The Amalekites — First in a series
Time began with Seth in the sense that we learn Adam's age at Seth's birth, so from then on we know what year it is.
We read that Adam lived 130 years and begat a son in his own likeness, after his image; and called his name Seth (Gen 5:3), and that Adam lived 800 years after the birth of Seth. Genesis 5 gives the ages of the patriarchs who descended from Seth.
Though some have speculated that not every generation or son is recorded, conservative Bible scholars agree we live on a young earth and many say we are now roughly 6000 years beyond "In the beginning."
Time began to be marked at the start of a new race of men who called on [in fact, were called by] the name of the Lord. (Gen 4:26) It was not framed by the line of Cain even though his progeny invented music, metallurgy and the science of animal husbandry (Gen 4:19-22) Time is bounded by those who are alive to God, who live for God.
When Christ, the second Adam (1 Cor 15:45), was born, time reversed because men came to recognize in the centuries following there had been a sea change in the world's understanding of life and God.
To preserve a race of men so that Christ would be born in a sanctified family, God carefully guided history. The line of Seth was preserved through Noah, whose son Shem became the forbearer of Abraham. Abraham's grandson Jacob was chosen to become Israel.
Why did the Lord select Jacob and not Esau, the firstborn? Practically speaking, it was because Esau did not demonstrate much interest in God's world. God's world is full of unseen yet very important concepts such as headship which must be exercised, and submission, honor, patience, and glory; things that might never be thought about much, if you're lucky, and Esau was.
Jacob was instead blessed, which is always better than being fortunate. Perhaps, too, God chose Jacob because He desired to create a "breach," that is, to upend the established order. The firstborn should be the leader, but Cain had marred that concept, so to honor Abel, God at times remembered his perfect sacrifice (Gen 4:4) by favoring the second born. Thus we are kept "on our toes." We cannot predict God's movements, so that we must strive to stay close to him, to find out his mind.
Amalek was Esau's grandson, born to a father and mother outside the chosen race. But let's be careful in that observation. Branches were broken off so that you could be grafted in. But if God spared not the natural branches, take heed … (Rom 11:19-21) And remember, the branches referred to are the Jews, so that the sons like Amalek and all us Gentiles could be brought into God's family. But in the end, the Jews will be re-grafted after the fulness of the Gentiles be come in (Rom 11:25) O the depth of the riches both of the wisdom and knowledge of God! how unsearchable [are] his judgments, and his ways past finding out! For who hath known the mind of the Lord? or who hath been his counsellor? (Rom 11:33, 34)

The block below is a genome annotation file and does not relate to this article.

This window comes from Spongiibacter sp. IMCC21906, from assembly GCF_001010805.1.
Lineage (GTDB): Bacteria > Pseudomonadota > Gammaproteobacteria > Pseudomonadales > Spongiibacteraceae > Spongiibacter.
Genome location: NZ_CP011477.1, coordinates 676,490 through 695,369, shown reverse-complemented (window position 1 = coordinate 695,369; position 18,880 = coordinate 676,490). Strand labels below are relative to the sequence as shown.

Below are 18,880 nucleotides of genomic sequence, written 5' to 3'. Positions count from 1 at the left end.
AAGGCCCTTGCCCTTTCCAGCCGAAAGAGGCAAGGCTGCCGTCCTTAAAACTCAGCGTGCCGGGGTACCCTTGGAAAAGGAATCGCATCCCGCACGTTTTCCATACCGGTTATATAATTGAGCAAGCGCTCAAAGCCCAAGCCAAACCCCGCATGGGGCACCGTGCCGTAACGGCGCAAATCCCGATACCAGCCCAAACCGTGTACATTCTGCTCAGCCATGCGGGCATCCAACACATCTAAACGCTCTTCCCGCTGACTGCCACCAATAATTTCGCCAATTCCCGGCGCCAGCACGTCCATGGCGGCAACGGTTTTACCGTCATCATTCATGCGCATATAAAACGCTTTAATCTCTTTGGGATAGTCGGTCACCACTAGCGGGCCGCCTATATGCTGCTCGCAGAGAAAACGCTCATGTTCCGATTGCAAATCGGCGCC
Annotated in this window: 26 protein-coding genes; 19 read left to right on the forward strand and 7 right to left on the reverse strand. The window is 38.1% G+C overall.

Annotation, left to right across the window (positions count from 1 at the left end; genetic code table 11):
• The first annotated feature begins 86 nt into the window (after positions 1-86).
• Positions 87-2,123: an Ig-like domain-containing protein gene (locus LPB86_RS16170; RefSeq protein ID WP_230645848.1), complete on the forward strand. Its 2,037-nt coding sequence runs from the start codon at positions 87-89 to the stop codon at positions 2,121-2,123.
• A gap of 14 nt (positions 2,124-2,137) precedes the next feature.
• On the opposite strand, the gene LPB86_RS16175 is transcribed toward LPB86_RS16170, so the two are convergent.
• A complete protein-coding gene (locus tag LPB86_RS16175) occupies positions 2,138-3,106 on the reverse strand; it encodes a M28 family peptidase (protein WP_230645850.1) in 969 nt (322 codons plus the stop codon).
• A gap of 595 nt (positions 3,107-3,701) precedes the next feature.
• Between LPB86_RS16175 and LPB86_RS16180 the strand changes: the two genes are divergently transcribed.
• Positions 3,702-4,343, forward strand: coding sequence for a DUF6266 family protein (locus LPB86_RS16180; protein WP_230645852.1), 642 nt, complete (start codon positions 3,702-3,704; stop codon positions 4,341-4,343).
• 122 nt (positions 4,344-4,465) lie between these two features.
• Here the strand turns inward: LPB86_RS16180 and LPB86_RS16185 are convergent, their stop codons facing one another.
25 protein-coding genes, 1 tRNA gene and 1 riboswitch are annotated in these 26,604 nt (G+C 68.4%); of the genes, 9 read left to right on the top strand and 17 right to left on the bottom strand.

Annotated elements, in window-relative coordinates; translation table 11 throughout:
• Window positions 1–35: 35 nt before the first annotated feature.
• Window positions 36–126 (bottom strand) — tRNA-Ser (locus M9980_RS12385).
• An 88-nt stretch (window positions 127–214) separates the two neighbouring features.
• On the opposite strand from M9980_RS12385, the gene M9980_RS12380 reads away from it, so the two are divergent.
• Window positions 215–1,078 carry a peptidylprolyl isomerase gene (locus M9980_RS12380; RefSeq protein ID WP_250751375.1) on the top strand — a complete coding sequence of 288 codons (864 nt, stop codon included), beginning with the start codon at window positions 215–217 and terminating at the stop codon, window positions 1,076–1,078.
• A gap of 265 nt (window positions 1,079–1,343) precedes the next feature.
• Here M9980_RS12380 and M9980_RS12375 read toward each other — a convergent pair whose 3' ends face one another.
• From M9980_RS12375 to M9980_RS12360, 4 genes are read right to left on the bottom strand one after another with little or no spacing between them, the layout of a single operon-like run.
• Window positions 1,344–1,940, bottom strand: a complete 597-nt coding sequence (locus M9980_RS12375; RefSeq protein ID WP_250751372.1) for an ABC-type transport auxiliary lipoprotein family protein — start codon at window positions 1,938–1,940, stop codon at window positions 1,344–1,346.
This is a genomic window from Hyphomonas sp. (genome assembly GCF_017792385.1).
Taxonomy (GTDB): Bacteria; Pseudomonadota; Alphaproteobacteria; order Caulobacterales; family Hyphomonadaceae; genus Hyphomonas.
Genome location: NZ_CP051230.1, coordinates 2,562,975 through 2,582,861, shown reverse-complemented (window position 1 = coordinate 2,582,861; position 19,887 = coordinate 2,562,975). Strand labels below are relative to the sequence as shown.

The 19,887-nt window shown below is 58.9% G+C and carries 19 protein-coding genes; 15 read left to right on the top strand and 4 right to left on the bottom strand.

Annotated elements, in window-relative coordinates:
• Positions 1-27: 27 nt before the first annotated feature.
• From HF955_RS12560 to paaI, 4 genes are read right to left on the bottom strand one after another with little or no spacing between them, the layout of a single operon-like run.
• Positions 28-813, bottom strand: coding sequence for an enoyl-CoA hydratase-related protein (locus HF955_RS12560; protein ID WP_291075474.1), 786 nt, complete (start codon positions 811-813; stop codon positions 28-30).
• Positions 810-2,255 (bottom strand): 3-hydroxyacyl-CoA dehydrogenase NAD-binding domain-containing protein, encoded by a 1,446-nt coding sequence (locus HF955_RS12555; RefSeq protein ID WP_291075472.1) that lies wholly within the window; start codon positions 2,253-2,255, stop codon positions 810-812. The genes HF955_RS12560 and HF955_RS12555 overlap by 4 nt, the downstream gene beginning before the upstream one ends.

Was Amalek any worse than Jacob's grandsons, Er or Onan? Was Jacob somehow better than Esau? Jacob was a terrible person. When Esau asked him for food, why did he not graciously feed his brother, his twin, seeing he was famished and weak? Why barter for what was rightfully Esau's?
Perhaps his mother had told him God's explanation to her as to why her twins struggled within her: Two nations [are] in thy womb, and two manner of people shall be separated from thy bowels; and [the one] people shall be stronger than [the other] people; and the elder shall serve the younger. (Gen 25:23)
Jacob saw a way to make God's words true. What if, instead, he had determined never to do anything in his own power to reverse the birthright order? What if you and I would resolve never to force events, but always to wait on the Lord? Yes, what if, but we often fail and sin.
Isaac and Rebekah were not good parents in certain respects. Each had a favorite son, and that is no way to rear happy children. The Bible does not varnish the lives of those we read about. They are simply presented to us, and we certainly have no difficulty in identifying with them.
We do find that distinctions are drawn and punishments are given, for all. Jacob deceived Esau to gain the blessing (in addition to the birthright), but soon discovered what it feels like to be deceived, when he was given Leah and not Rachel for the wife he worked seven years to attain. God is not mocked. The one who transgresses will be punished and there is no favoritism. Yet, there are distinctions in judgments.
Esau was judged for despising his birthright. His sin is described in Hebrews 12:16 and in verse 17 it is explained: For ye know how that afterward, when he would have inherited the blessing, he was rejected: for he found no place of repentance, though he sought it carefully with tears.
Who rejected him? Not Isaac. Rebecca arranged for the deception, but God alone was the arbiter.
Does verse 17 really mean there is no place for repentance in God's providence? Of course not. It means Esau sought his father's blessing with tears because he wanted the privileges; however, he was not willing to exercise obedience to God's rules for life. He had married two Canaanite women, which were a grief of mind unto Isaac and to Rebekah (Gen 26:35) — not just to Rebekah, but to Isaac as well.
The generations of Esau are named in Genesis 36. His first born, Eliphaz, had five sons by an unnamed wife (Gen 36:11), and one by a concubine named Timna. That one was Amalek. (Gen 36:12) He is then noted as a duke, a leader or sheik, of the sons of Adah, Esau's first wife, though he was her grandson. (Gen 36:16). And though a duke, he is not mentioned further in the chapter as having possessed land within Esau's territory.
In First Chronicles, Esau's sons are recorded ahead of Jacob's, and again, Amalek is mentioned last among Eliphaz's sons as a son of Timna, but is not further recognized. (1 Chron 1:36)